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Amanda Weiner

Writing Assignment #5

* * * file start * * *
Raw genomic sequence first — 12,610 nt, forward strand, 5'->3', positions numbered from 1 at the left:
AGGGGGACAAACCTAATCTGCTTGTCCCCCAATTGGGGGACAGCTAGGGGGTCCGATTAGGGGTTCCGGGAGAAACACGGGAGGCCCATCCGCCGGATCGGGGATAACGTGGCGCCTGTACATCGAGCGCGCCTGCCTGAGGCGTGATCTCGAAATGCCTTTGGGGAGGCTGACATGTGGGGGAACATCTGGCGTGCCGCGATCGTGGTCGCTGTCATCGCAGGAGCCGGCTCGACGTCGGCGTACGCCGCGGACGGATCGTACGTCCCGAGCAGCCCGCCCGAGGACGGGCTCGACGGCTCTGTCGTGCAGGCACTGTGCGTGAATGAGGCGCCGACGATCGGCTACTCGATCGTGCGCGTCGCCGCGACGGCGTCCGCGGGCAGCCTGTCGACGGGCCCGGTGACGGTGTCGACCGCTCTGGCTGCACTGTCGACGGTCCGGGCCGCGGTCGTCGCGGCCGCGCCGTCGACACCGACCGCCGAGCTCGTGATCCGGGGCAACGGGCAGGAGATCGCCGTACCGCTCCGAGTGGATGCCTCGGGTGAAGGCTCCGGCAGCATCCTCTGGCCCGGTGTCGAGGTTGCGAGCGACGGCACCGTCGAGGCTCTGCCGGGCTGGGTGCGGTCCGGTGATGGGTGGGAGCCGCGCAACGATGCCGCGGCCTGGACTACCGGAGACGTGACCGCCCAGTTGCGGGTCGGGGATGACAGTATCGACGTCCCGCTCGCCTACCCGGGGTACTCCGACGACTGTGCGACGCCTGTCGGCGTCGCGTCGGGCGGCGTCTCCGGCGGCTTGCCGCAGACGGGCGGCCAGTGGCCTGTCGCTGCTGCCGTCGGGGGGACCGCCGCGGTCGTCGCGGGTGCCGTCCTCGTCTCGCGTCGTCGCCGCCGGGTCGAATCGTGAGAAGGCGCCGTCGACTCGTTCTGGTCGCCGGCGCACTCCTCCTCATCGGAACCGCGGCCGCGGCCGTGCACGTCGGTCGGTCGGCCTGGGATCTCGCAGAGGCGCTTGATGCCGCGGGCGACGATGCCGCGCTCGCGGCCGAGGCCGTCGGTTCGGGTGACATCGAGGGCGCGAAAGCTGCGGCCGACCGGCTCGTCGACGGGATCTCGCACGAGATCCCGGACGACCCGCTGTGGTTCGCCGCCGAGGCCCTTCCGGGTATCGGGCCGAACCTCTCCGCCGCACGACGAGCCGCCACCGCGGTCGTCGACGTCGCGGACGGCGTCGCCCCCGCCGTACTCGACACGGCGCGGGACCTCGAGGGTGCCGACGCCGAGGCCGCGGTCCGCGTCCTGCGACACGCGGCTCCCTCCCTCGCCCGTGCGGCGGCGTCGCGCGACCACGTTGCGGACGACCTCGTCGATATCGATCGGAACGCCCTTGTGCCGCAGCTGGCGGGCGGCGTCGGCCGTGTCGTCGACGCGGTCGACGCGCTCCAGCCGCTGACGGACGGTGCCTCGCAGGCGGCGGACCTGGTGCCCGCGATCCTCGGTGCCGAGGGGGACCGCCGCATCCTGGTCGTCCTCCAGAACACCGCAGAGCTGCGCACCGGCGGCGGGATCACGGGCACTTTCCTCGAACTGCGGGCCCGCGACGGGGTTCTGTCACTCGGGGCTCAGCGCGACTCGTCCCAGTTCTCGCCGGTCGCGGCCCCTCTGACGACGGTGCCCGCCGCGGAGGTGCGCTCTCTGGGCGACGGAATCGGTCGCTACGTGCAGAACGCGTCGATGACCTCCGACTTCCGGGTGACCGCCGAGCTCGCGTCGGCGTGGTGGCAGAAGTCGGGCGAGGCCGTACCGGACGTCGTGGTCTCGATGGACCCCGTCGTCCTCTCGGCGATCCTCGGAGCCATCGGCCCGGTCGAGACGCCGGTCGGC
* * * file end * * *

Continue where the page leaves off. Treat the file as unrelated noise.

At a first glance, the fiduciary duty of loyalty owed by corporate directors to the corporation may appear to be quite similar to the duty of care. Both fiduciary duties provide standard rules to govern the intentions and actions of directors of the corporation. While these two duties often appear together throughout numerous cases and seem to be closely related, they are actually distinct concepts. Given this distinction, udicial review of an alleged violation of the fiduciary duty of loyalty differs from the courts! review of alleged duty of care violations. When presented with an alleged violation of the duty of care, courts are often hesitant to "remove their glasses#. $ut simply, courts view this alleged violation through the "lens# of the business udgment rule. %his rule is often hard to rebut since it creates a strong presumption in favor of the directors that protects their business decisions. &ourts try to refrain from "second guessing# the decisions made by these directors, unless it can be shown that their actions constituted fraud, illegality of conflict of interest. %o rebut the strong presumption created by the business udgment rule, the burden is on the plaintiff to prove facts that have a tendency to show that the duty of care has been violated. %he plaintiff must prove that directors were not adequately informed in ma'ing their decision, failed to use all material information readily available to them, their actions constituted gross negligence, and(or there was failure to e)ercise reasonable oversight. *f the plaintiff alleges a substance violation +such as wasting corporate assets,, he(she must prove that the e)change is so one-sided that no person of a reasonable mind would have entered into the transaction, or that the transaction is completely irrational. See Brehm v. Eisner. .irectors of corporations, however, may still be further protected by the "safe haven# of relying on an e)pert in ma'ing important decisions. See Del. 141(e) and Brehm v. Eisner. When a plaintiff alleges facts that suggest that there may be a potential self-interest(selfdealing among the directors, attention focuses away from the duty of care and instead toward the duty of loyalty. %he duty of loyalty requires directors to place the corporation!s interest over their own personal, and potentially conflicting, interests. &ourts will review an allegation of "selfdealing# that may be a violation of the duty of loyalty under rigorous scrutiny. %he business udgment rule no longer applies, and the standard is quite different from that involved in duty of care issues. /ere, courts apply a standard of intrinsic fairness. %his standard e)amines whether or not the directors! decision +the process in ma'ing the decision, the substance of the decision, etc., was ob ectively fair. %he burden now switches to the defendant that inherent fairness e)isted in the course of their actions(decisions. Bayer v. Beran provides an e)ample of how courts review alleged duty of loyalty violations. 0ne of the plaintiffs! allegations involved the issue of the wife of the corporation!s president +who was also a member of the board of directors, being featured on the company!s radio advertising program. %he court viewed the directors! decisions under rigorous scrutiny, and determined that there was ultimately no duty of loyalty violation. %he &ourt found that even though the &10!s wife benefitted from the program +and the &10 clearly did as well,, there was no "unfairness# because she was not paid more nor given any more time on air than other performers, and the board!s main reason for approving the advertising program was based on the fact that it truly was in the company!s best interests.